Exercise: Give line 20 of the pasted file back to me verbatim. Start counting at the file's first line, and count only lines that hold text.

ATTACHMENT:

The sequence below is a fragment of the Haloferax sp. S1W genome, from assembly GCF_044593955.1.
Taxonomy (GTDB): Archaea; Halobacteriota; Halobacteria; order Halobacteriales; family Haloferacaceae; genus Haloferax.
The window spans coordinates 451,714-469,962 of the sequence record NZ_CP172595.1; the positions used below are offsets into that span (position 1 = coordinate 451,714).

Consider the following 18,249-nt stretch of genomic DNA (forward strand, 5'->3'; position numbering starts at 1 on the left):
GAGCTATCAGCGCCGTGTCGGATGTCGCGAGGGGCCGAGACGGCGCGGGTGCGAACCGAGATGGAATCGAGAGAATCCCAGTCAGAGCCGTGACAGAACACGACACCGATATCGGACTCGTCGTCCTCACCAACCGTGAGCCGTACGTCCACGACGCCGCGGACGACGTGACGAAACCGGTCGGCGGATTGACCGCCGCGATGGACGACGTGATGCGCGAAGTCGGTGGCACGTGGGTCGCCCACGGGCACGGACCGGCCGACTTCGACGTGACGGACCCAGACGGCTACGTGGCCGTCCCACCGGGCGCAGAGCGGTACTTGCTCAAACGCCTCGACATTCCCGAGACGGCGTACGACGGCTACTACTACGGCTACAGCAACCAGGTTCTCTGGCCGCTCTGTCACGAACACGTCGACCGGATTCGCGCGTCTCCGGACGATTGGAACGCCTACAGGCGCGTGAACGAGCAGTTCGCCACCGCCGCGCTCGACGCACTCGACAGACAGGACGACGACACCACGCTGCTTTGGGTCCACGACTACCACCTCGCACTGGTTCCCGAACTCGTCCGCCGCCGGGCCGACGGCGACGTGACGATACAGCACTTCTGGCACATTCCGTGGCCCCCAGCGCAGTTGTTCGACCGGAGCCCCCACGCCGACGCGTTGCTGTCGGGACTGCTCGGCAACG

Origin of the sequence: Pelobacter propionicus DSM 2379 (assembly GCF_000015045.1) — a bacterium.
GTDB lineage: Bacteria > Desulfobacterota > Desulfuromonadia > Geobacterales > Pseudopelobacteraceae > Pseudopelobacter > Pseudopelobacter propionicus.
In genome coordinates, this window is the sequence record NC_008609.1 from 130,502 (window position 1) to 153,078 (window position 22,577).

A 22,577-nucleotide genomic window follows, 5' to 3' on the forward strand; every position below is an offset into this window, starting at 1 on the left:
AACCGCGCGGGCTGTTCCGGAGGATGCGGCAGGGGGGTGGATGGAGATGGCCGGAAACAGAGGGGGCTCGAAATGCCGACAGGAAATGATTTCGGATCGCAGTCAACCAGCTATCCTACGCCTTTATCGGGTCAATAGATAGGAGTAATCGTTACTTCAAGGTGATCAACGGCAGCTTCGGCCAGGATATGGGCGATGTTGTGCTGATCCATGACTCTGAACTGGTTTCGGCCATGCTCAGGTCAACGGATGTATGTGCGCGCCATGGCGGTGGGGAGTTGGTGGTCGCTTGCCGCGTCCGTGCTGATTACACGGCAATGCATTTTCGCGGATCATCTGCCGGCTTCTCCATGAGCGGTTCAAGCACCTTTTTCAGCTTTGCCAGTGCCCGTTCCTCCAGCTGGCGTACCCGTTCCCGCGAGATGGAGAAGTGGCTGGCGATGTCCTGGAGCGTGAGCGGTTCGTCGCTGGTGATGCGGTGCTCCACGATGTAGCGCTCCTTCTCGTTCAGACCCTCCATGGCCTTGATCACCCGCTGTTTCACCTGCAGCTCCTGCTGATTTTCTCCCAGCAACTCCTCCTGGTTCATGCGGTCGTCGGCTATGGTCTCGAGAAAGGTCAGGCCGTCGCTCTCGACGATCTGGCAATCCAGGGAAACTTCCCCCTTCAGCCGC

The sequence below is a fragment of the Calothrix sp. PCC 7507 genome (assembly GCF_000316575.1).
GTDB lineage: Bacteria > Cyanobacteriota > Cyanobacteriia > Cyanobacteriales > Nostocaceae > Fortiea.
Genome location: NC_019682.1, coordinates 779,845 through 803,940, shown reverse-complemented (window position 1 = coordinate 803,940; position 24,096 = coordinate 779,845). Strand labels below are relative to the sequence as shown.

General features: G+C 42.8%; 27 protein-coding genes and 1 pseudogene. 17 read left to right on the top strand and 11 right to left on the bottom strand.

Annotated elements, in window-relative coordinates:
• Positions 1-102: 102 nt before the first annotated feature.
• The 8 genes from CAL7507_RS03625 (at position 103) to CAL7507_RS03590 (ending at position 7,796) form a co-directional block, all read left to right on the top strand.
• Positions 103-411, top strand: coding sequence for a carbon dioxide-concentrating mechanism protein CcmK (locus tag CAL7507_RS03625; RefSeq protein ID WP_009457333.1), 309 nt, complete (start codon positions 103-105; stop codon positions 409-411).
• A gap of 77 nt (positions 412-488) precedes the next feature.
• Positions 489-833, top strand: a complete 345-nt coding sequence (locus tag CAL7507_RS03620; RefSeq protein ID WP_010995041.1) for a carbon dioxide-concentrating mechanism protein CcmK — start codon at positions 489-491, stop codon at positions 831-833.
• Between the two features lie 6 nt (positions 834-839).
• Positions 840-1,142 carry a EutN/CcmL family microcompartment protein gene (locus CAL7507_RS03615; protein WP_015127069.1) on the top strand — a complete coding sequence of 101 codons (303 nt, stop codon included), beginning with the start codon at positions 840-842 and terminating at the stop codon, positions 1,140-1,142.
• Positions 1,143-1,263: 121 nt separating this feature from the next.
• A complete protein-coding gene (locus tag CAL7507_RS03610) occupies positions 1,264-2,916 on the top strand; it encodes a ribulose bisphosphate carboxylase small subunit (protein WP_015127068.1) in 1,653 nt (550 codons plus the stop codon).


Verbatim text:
• Positions 489-833, top strand: a complete 345-nt coding sequence (locus tag CAL7507_RS03620; RefSeq protein ID WP_010995041.1) for a carbon dioxide-concentrating mechanism protein CcmK — start codon at positions 489-491, stop codon at positions 831-833.